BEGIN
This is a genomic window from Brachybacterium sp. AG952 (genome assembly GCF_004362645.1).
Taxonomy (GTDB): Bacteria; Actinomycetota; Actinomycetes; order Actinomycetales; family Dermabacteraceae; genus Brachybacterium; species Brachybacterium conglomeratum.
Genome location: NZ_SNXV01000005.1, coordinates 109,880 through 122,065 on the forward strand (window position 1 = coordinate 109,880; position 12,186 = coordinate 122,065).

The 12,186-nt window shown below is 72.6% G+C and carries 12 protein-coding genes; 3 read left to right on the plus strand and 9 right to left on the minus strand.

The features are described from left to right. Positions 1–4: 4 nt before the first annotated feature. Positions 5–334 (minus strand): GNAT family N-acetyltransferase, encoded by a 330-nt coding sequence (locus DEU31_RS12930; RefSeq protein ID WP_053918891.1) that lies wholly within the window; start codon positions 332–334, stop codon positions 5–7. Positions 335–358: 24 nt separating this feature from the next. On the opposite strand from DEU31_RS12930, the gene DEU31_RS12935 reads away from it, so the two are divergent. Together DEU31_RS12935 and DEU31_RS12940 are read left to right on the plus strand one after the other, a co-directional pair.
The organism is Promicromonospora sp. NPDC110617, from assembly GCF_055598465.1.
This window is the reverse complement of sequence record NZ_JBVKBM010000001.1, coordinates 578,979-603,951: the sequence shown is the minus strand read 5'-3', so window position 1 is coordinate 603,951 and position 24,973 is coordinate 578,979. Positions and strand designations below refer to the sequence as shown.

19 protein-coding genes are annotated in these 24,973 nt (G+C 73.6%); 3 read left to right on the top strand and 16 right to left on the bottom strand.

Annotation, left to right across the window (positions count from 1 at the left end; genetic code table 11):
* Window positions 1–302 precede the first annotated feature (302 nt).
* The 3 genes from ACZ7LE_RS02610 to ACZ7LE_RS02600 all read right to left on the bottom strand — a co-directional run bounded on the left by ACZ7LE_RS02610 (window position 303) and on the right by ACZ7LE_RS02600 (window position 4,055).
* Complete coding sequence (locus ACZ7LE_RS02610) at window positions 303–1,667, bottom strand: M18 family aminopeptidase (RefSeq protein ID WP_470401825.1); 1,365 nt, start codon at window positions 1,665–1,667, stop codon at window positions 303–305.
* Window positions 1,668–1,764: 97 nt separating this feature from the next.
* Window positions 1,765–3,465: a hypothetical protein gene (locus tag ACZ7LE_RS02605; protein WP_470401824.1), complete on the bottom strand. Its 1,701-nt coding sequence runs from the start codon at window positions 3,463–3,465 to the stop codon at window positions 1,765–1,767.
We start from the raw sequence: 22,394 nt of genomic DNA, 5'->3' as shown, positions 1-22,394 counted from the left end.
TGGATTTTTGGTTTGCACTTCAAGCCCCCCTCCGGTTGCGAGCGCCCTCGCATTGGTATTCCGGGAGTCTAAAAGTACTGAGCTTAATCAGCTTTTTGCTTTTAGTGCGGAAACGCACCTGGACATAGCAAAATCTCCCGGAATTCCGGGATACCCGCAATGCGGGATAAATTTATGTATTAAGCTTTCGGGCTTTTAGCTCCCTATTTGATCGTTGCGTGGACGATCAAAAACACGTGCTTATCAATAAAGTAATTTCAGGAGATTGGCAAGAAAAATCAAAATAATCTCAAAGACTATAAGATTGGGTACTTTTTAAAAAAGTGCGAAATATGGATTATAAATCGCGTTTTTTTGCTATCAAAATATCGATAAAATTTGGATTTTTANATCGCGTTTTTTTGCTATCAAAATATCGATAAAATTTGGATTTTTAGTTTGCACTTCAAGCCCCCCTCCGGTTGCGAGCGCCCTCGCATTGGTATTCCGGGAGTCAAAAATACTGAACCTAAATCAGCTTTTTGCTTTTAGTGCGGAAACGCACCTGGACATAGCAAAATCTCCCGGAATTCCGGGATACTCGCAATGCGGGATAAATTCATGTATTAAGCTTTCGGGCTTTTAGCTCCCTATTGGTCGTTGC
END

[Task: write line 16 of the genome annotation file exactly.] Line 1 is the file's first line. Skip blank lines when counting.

TGGATTTTTGGTTTGCACTTCAAGCCCCCCTCCGGTTGCGAGCGCCCTCGCATTGGTATTCCGGGAGTCTAAAAGTACTGAGCTTAATCAGCTTTTTGCTTTTAGTGCGGAAACGCACCTGGACATAGCAAAATCTCCCGGAATTCCGGGATACCCGCAATGCGGGATAAATTTATGTATTAAGCTTTCGGGCTTTTAGCTCCCTATTTGATCGTTGCGTGGACGATCAAAAACACGTGCTTATCAATAAAGTAATTTCAGGAGATTGGCAAGAAAAATCAAAATAATCTCAAAGACTATAAGATTGGGTACTTTTTAAAAAAGTGCGAAATATGGATTATAAATCGCGTTTTTTTGCTATCAAAATATCGATAAAATTTGGATTTTTANATCGCGTTTTTTTGCTATCAAAATATCGATAAAATTTGGATTTTTAGTTTGCACTTCAAGCCCCCCTCCGGTTGCGAGCGCCCTCGCATTGGTATTCCGGGAGTCAAAAATACTGAACCTAAATCAGCTTTTTGCTTTTAGTGCGGAAACGCACCTGGACATAGCAAAATCTCCCGGAATTCCGGGATACTCGCAATGCGGGATAAATTCATGTATTAAGCTTTCGGGCTTTTAGCTCCCTATTGGTCGTTGC